Supreme court overturns Roe v. Wade

The session ends on Friday, the question is just on which of the next 3 days the decision will be released.

If was “accidentally” uploaded why pull it down when it’s going to be out the next 72 hours anyway? Are they expecting to change it or was it going through final edit check and someone hit publish by mistake?

Probably didn’t pull it out in time.
A major factor in many abortions.

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They want to hold it b/c it’s abortion related and the justices don’t want to be around for any fall out. Likewise, the Trump immunity ruling has surely been finished for a while but is being held until Friday because they want to delay as long as possible and the justices don’t want to speak to each other after it comes out.

Alito’s throwing a temper-tantrum.

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https://thehill.com/policy/healthcare/4756779-abortion-access-ballot-arkansas/

Arkansas gets reproductive healthcare rights added to the election ballot.

I’m having trouble sourcing this, but I’m reading claims that ahead of this ballot initiative, Arkansas changed the rules to make it harder to qualify, and still the pro-choice side managed to get enough signatures just by the day of.

They’re about 10% over the required number of signatures and have 30 days to gather additional signatures if somewhere between 75% and 100% of the signatories are found to be valid when checked.

Edit: Is it still the case that every abortion referendum posed to the citizenry has passed? I’m prety sure it is.

I found this, from last year (caution: auto-plays video):

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Incredible. The populace voted for medical marijuana and for Medicaid expansion, and the legislature said “nope, we don’t want you to have representation, shut it down.”

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Assuming you are correct about this, and it certainly seems quite plausible that you are, that bodes really well for the future. Because if they make it harder to change the rules from pro-life to pro-choice and the pro-choice wins anyway, it’s essentially impossible for pro-life to ever beat pro-choice down the road.

Like if the threshold to pass an initiative goes from 50% to 60% and they get 60% on the pro-choice side then it’s forever. Because you’ll never get 60% on the pro-life side.

I mean, they could theoretically change it again, but that doesn’t always go over well. (Like when Ted Kennedy got sick and Mitt Romney was governor of Massachusetts they put in an initiative so the vacancy would be filled by special election, NOT gubernatorial appointment… because they didn’t want Mitt Romney appointing Kennedy’s replacement. Then by the time Kennedy actually died Romney was out of office and replaced with a Democrat and it was looking like a Republican might win the special election (in order to filibuster Obamacare) they tried to change it back to gubernatorial appointment. That did NOT go over and the Republican DID win the special election… leaving the Democrats with no option but to have the House pass the previously passed Senate version of the bill in tact.)

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The “making it harder to get a measure on the ballot” is definitely true, as @Maphistos_Sidekick posted. You must submit a minimum number of signatures from at least 50 counties rather than 15. Sanders almost explicitly stated via her spokesperson that the point was to boost GOP representation:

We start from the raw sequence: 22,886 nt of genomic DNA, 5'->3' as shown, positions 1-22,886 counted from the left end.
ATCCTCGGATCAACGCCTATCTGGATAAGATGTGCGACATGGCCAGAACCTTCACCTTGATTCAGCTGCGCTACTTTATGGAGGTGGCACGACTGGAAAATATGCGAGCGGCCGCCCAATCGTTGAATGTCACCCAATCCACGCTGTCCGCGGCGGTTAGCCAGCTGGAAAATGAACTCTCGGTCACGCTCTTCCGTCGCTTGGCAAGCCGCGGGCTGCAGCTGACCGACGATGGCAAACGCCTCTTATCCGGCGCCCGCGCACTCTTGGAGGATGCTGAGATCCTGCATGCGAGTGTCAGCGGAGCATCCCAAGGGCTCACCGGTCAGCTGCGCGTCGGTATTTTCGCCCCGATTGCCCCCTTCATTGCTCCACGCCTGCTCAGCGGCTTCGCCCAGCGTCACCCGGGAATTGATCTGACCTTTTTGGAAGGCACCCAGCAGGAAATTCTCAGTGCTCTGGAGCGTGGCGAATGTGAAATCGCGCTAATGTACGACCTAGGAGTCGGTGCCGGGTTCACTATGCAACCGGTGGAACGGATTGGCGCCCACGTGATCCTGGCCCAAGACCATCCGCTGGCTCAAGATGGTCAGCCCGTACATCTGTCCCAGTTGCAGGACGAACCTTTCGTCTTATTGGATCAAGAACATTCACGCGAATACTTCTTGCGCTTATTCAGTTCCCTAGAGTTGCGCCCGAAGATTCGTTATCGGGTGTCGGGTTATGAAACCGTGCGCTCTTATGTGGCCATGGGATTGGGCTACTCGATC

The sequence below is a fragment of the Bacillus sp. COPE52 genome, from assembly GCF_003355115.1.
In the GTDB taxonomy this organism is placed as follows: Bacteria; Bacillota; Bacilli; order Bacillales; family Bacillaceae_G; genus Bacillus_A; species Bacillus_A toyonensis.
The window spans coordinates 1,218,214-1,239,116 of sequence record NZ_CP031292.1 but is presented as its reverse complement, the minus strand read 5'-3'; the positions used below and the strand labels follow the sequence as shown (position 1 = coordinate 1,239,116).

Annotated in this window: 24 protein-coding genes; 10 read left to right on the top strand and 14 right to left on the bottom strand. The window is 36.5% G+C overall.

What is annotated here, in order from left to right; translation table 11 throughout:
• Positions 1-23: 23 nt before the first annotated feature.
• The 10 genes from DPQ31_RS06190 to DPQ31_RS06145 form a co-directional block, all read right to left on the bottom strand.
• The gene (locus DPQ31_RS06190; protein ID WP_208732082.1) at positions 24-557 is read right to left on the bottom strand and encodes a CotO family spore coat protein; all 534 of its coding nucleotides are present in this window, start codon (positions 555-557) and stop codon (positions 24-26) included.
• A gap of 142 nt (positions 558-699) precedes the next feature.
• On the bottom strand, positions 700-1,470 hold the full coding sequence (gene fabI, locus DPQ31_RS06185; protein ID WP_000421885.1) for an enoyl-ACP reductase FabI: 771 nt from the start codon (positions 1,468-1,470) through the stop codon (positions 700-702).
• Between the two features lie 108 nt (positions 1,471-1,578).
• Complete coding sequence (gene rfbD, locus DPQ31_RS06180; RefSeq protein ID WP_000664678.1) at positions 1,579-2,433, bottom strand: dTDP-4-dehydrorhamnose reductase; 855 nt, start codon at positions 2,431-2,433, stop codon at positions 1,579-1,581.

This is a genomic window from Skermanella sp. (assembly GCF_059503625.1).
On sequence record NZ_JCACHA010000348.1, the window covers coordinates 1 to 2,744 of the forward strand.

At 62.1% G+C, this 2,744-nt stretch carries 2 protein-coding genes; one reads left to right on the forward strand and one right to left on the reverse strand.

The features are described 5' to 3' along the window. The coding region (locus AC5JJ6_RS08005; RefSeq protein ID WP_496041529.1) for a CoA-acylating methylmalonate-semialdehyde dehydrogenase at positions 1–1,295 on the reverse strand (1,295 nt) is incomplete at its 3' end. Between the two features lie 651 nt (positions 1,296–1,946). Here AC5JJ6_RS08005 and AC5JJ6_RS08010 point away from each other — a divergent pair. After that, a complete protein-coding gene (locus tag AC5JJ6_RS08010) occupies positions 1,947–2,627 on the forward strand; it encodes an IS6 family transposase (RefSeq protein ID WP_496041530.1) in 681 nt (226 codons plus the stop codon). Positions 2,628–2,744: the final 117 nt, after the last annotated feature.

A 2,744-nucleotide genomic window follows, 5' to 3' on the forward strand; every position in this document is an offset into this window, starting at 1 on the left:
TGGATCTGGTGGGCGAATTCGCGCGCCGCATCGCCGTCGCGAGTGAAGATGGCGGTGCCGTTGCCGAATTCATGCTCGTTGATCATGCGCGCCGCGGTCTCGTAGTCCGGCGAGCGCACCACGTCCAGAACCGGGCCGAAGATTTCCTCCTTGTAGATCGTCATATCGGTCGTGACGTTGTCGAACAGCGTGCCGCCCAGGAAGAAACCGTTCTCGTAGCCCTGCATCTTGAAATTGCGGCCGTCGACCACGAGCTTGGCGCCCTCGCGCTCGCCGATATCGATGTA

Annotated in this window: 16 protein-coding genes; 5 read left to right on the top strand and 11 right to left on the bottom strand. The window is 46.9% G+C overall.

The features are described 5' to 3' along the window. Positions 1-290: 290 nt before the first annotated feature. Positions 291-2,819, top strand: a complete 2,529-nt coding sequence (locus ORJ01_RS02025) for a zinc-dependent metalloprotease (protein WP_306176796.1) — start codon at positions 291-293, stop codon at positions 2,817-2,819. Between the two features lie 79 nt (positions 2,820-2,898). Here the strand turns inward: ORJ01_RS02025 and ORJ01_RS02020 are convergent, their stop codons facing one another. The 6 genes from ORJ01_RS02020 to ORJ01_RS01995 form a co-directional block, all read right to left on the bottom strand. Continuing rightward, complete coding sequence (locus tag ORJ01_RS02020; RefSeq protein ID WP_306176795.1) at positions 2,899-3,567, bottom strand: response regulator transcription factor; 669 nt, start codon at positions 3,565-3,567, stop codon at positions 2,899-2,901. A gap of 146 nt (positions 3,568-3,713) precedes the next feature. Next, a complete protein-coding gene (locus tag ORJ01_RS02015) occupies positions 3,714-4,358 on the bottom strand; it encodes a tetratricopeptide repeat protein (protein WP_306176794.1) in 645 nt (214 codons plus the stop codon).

Sanders "wants to ensure all Arkansans, especially rural residents, have a voice in this process.

Nobody can in good faith deny that rural is code for Republican here, the same way that inner-city urban thugs is code for Black.

That action being directly or in large part to block access to reproductive healthcare was a claim I read by people online, who I can’t vouch for, which is why I thought it important to say I couldn’t source it within a few minutes of searching.

But you have a good point. This is a state Constitutional amendment, not just some law that the Legislature can rewrite. Assuming this passes, they’ve made it very hard to put anti-choice laws back into place.

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The only change is, apparently, making it more difficult for voters to submit amendments to the state Constitution by initiative.

The legislature retains the ability to propose consitutional amendments.

In both cases, in Arkansas, proposed amendments still have to be submitted to voters and be approved by a supermajority to be enacted.

There is no change to the relative ease with which the state legislature could override an initiative-based pro-choice (or pro-Marijuana, or pro-Medicaid expansion) constitutional amendment. It’s just more difficult to get the initiatives before voters in the first place.

BTW, if anyone else was wondering which states have initiative processes, I found this at Ballotpedia:


Link: States with initiative or referendum - Ballotpedia

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Thanks, this is a very useful correction. So they’re solely making it harder for the citizenry to effect changes, but their ability to effect change is unaffected.

Still, enshrining this in the AR Constitution is a great step.

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I was proud of my previous company. For all its flaws, shortly after Roe was overturned, they added a policy allowing a small amount of PTO and something like up to $500 compensation for “expenses incurred when necessary to travel to another state for medical procedures.”

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